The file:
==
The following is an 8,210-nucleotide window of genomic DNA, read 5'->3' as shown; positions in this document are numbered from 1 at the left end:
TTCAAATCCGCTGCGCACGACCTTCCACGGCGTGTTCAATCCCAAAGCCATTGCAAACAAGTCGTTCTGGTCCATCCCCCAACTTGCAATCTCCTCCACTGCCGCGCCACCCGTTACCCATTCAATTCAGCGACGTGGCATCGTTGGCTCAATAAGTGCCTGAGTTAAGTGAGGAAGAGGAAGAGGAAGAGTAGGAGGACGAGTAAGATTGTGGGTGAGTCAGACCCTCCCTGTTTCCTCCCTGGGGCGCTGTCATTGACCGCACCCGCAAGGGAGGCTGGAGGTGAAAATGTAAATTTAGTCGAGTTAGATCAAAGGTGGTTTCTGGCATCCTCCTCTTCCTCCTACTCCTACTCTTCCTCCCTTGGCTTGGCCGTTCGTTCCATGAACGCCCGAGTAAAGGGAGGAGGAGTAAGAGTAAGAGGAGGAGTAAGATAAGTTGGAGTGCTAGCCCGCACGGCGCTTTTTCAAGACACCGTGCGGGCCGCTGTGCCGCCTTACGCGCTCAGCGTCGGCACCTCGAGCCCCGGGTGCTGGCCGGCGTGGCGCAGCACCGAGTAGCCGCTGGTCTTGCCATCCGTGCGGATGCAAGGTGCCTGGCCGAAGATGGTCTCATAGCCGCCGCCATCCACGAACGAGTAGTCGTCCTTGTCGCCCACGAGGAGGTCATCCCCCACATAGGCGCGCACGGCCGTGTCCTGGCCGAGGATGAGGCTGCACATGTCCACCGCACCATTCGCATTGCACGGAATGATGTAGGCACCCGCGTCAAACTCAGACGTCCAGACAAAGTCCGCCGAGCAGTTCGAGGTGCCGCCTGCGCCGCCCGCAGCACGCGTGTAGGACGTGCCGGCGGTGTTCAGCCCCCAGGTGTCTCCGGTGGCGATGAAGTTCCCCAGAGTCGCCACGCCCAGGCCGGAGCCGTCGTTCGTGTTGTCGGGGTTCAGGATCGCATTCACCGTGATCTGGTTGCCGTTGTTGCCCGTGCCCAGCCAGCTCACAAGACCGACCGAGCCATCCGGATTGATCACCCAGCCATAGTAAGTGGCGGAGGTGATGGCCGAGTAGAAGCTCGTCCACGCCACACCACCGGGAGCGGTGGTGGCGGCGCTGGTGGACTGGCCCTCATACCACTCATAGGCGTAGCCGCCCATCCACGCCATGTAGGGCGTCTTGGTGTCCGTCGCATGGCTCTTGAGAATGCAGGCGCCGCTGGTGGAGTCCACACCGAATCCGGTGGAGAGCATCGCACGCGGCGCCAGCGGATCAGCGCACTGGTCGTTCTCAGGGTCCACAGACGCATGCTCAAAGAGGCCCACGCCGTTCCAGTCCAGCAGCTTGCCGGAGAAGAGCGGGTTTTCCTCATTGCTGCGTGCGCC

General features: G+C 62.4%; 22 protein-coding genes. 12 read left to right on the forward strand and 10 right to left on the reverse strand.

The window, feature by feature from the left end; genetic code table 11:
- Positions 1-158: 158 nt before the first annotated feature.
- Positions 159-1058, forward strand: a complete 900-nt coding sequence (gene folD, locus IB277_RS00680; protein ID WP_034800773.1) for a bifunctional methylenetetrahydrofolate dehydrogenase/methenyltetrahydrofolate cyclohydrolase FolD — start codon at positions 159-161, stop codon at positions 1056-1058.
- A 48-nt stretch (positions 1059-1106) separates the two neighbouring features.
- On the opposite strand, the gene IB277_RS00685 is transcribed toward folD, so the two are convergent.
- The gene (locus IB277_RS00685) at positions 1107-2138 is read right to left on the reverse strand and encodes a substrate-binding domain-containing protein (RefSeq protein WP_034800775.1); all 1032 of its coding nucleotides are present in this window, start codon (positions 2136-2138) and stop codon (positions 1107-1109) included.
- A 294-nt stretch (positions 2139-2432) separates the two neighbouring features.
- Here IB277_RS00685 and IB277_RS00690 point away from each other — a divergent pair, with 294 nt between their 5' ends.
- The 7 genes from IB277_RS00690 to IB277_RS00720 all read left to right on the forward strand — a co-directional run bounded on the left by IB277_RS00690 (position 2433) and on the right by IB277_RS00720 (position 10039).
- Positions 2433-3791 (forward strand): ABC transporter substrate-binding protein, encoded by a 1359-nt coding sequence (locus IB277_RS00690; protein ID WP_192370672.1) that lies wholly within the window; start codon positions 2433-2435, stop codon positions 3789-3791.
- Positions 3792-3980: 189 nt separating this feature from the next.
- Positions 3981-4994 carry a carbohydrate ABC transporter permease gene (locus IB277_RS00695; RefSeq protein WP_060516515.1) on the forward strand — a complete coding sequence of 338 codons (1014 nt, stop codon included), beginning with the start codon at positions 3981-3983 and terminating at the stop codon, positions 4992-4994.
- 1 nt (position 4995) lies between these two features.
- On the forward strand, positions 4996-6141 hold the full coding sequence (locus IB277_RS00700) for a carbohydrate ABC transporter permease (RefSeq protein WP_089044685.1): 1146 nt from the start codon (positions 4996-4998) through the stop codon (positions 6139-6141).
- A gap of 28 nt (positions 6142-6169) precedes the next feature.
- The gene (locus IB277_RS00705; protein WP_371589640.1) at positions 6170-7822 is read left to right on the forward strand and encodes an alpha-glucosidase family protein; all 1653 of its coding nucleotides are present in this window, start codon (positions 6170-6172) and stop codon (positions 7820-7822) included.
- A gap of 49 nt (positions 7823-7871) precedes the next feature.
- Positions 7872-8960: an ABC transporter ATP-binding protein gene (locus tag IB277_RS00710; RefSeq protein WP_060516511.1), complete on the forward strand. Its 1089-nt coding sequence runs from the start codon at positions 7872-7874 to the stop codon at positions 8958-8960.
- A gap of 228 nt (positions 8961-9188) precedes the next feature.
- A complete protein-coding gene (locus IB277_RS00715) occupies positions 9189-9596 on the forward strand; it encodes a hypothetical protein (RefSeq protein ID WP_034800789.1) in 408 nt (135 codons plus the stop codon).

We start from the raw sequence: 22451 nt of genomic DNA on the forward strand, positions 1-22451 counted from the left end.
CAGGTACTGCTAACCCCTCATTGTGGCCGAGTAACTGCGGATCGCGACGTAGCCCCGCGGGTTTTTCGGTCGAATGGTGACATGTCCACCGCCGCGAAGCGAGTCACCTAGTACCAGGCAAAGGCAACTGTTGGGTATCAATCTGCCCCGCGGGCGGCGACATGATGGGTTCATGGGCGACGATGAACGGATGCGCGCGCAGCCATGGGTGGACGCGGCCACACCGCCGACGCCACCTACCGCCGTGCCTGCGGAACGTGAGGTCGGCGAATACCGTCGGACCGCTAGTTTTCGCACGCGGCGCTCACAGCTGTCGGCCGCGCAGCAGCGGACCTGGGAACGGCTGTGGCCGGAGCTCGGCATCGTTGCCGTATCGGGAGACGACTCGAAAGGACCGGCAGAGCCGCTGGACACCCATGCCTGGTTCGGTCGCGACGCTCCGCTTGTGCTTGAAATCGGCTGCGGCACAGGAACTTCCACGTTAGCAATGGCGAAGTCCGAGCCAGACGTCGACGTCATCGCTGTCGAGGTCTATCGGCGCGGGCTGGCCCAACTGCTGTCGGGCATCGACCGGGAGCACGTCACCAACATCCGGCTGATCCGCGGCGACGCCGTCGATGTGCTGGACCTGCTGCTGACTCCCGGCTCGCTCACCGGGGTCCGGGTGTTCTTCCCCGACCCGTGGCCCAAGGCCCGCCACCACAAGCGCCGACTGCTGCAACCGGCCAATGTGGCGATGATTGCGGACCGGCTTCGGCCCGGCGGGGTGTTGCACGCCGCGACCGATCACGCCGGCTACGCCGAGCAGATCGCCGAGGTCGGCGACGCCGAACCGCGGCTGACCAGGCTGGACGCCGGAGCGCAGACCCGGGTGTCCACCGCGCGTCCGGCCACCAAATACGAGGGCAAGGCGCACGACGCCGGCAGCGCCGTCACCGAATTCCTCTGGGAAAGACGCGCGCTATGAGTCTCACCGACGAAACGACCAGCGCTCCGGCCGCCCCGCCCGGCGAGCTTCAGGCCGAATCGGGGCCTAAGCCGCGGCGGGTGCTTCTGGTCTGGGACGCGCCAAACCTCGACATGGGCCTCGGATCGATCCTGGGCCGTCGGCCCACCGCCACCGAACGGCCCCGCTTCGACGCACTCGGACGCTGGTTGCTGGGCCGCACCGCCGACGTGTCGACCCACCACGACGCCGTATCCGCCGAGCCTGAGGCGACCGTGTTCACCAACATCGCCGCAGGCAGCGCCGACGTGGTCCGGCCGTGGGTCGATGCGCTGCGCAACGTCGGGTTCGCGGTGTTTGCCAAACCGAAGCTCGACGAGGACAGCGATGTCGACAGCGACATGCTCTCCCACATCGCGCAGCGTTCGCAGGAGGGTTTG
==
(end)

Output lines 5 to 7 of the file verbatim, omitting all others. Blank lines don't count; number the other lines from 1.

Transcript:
- Positions 1-158: 158 nt before the first annotated feature.
- Positions 159-1058, forward strand: a complete 900-nt coding sequence (gene folD, locus IB277_RS00680; protein ID WP_034800773.1) for a bifunctional methylenetetrahydrofolate dehydrogenase/methenyltetrahydrofolate cyclohydrolase FolD — start codon at positions 159-161, stop codon at positions 1056-1058.
- A 48-nt stretch (positions 1059-1106) separates the two neighbouring features.